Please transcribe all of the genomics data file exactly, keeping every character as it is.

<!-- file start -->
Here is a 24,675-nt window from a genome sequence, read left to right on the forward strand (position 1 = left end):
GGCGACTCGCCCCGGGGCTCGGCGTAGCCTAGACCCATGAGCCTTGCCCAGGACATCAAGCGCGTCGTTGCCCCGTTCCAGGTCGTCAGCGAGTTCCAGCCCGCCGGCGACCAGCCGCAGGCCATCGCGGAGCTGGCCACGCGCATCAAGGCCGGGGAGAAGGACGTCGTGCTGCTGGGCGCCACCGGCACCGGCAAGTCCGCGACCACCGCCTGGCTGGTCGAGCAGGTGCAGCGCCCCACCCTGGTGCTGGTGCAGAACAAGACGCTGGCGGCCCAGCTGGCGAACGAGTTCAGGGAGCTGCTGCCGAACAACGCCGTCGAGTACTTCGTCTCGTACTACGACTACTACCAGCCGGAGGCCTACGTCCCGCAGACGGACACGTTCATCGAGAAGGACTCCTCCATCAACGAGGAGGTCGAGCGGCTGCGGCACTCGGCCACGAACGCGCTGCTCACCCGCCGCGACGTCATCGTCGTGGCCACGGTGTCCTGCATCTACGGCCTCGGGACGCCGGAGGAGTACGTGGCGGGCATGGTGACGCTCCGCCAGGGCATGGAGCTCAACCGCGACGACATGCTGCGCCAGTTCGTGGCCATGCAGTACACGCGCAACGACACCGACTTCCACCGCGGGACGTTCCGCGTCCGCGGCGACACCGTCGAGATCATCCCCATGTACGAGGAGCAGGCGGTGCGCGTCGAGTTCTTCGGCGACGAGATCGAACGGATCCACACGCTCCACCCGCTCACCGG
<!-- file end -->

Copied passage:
Here is a 24,675-nt window from a genome sequence, read left to right on the forward strand (position 1 = left end):
GGCGACTCGCCCCGGGGCTCGGCGTAGCCTAGACCCATGAGCCTTGCCCAGGACATCAAGCGCGTCGTTGCCCCGTTCCAGGTCGTCAGCGAGTTCCAGCCCGCCGGCGACCAGCCGCAGGCCATCGCGGAGCTGGCCACGCGCATCAAGGCCGGGGAGAAGGACGTCGTGCTGCTGGGCGCCACCGGCACCGGCAAGTCCGCGACCACCGCCTGGCTGGTCGAGCAGGTGCAGCGCCCCACCCTGGTGCTGGTGCAGAACAAGACGCTGGCGGCCCAGCTGGCGAACGAGTTCAGGGAGCTGCTGCCGAACAACGCCGTCGAGTACTTCGTCTCGTACTACGACTACTACCAGCCGGAGGCCTACGTCCCGCAGACGGACACGTTCATCGAGAAGGACTCCTCCATCAACGAGGAGGTCGAGCGGCTGCGGCACTCGGCCACGAACGCGCTGCTCACCCGCCGCGACGTCATCGTCGTGGCCACGGTGTCCTGCATCTACGGCCTCGGGACGCCGGAGGAGTACGTGGCGGGCATGGTGACGCTCCGCCAGGGCATGGAGCTCAACCGCGACGACATGCTGCGCCAGTTCGTGGCCATGCAGTACACGCGCAACGACACCGACTTCCACCGCGGGACGTTCCGCGTCCGCGGCGACACCGTCGAGATCATCCCCATGTACGAGGAGCAGGCGGTGCGCGTCGAGTTCTTCGGCGACGAGATCGAACGGATCCACACGCTCCACCCGCTCACCGG